BBC News, October 4, 2008
The struggle to save Afghan mothers
Badakshan has had the worst rates of maternal mortality ever recorded, the UN says. For almost 16 babies born, one woman will die in labour
By Martin Patience
Badakhshan: The nearest hospital was 60km (37miles) away and they had no car.
Badakshan, northern Afghanistan: When the heavily pregnant woman had complications during labour, the villagers of Shattak faced a problem. The nearest hospital was 60km (37miles) away and they had no car.
"We got a ladder," says Abdul-Majid, the head of the village's health shura (council) recalling the incident over four years ago.
The villagers then laid the woman on the ladder and 20 men took turns to carry the make-shift stretcher along a rutted, windy track that rarely sees vehicles. The pace was agonisingly slow.
"We didn't make it to the hospital," says Mr Abdul-Majid. "The mother died on the way."
In valleys and villages across Badakshan, a province located in the Hindu Kush mountain range, such stories are common.
Maternal mortality, when a woman dies during or shortly after pregnancy, is believed to be the highest in the world here.
According to statistics published by the UN in 2002, the province had the highest rate of mortal maternity ever recorded.
For almost 16 babies born, one woman will die in labour. As a country, Afghanistan is ranked second in the world for maternal mortality rates after Sierra Leone.
But health professionals in the province are optimistic that a new project is reducing the numbers of deaths.
Run by the Aga Khan Health Services, a midwife trainee programme selects bright young women from districts across the province.
The students take an 18 month course in the provincial capital, Fayzabad, before returning to their villages as trained midwives.
About 50 women have graduated from the programme since it started in 2005.
Maternal mortality is traditionally high in Badakshan for a number of reasons. The difficulty of travelling large distances to health facilities means the vast majority of births are at home.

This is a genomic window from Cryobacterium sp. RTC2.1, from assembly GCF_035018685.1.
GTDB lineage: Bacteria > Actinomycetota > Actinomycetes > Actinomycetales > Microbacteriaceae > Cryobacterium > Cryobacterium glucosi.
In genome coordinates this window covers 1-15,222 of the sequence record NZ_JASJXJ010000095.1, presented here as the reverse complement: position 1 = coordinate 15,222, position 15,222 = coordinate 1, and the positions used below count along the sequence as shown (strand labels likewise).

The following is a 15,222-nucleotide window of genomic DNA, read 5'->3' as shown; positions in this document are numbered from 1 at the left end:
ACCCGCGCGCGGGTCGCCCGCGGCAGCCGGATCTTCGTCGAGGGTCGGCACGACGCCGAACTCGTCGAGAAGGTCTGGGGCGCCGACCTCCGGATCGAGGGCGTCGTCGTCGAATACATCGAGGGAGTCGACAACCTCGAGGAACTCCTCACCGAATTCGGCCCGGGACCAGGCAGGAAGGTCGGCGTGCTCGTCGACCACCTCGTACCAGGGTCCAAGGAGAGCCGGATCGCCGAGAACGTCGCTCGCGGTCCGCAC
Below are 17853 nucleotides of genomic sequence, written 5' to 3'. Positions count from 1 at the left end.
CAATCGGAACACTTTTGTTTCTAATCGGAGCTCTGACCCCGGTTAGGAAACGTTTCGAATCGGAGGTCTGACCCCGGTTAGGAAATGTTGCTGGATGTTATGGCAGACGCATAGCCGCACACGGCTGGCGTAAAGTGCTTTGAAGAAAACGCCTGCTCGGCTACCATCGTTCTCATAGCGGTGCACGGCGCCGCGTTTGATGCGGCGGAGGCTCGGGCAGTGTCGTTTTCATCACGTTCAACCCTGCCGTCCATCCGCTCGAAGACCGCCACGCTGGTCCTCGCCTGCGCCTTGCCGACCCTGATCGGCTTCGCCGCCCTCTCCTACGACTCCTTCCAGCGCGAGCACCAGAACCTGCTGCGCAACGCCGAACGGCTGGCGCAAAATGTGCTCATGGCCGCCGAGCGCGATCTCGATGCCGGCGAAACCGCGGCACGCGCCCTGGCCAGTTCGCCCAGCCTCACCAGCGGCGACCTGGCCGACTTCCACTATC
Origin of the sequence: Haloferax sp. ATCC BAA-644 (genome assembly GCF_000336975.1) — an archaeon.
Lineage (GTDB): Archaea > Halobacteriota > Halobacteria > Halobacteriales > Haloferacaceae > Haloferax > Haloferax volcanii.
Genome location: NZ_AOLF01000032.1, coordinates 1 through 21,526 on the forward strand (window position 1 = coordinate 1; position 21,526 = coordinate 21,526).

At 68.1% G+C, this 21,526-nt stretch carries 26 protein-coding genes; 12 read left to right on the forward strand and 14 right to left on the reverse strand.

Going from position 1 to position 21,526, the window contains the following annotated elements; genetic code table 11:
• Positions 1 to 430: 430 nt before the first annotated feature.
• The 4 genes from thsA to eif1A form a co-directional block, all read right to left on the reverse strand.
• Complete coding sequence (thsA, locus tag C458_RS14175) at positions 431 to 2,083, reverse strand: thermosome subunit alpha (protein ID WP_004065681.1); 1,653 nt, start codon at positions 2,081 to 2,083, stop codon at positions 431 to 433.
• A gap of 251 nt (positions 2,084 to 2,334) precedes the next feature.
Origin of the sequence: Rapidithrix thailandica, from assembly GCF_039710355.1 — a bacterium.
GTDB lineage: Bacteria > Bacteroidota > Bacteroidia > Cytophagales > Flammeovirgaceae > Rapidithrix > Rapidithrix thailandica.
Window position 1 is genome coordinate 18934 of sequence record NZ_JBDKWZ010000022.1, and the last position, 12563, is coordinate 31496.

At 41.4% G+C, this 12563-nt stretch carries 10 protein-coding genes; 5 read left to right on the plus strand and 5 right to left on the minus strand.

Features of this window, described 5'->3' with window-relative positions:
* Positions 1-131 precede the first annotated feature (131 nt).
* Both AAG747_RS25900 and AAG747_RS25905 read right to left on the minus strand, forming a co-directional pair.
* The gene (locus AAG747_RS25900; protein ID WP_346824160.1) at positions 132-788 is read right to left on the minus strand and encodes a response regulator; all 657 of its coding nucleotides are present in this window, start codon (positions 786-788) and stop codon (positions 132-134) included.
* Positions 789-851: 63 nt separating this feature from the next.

In the past, even if a pregnant woman experiencing complications did reach the few hospitals or clinics in the province, the facilities were almost always under-equipped.
"When I first started there was just one bed for expectant mothers in the entire hospital," says Dr Bahrastan, a female doctor, who has worked in Fayzabad's main hospital for 14 years.
There was also a problem of staffing. All the doctors and midwives, apart from a handful of exceptions, were male.
Every 28 minutes a woman dies in Afghanistan during childbirth
54 percent of Afghan children are born stunted
The Afghan fertility rate is second highest in the world at 7.5 children per woman
UN Development Programme Afghanistan
In Afghanistan, where the separation of the sexes is strictly enforced, this often had devastating consequences.
"Women in the past have died rather than see a male doctor," says Dr Bahrastan.
The midwife-training programme tackles all these problems head-on, providing female health professionals for expectant mothers.
Dostorgall is one of about 25 students enrolled in the current programme. Her village is located in an area called the Wakhan corridor, a five-day journey from the provincial capital.
"When I graduate the first thing I'll do is provide health education for women," she says, at the programme's training centre.
"I'll tell them they should consider family planning and if they have any complications during their pregnancy they should get help immediately."
One of the villages to benefit dramatically from this initiative is Shattak.
At the village, pregnant women totter across the lunar landscape on donkeys making their way to its new single-storey health clinic.
They are coming to see Ferangee Sultani, a recent graduate of the midwife programme.
Ms Sultani says that she's delivered over 60 healthy babies in her time here without any maternal deaths.
Mr Abdul-Majid is happy too. He says that mothers are healthier than they have ever been before, thanks to the clinic and its midwife.
The only problem now, he says, "is that the clinic doesn't have enough medicine to give the patients."
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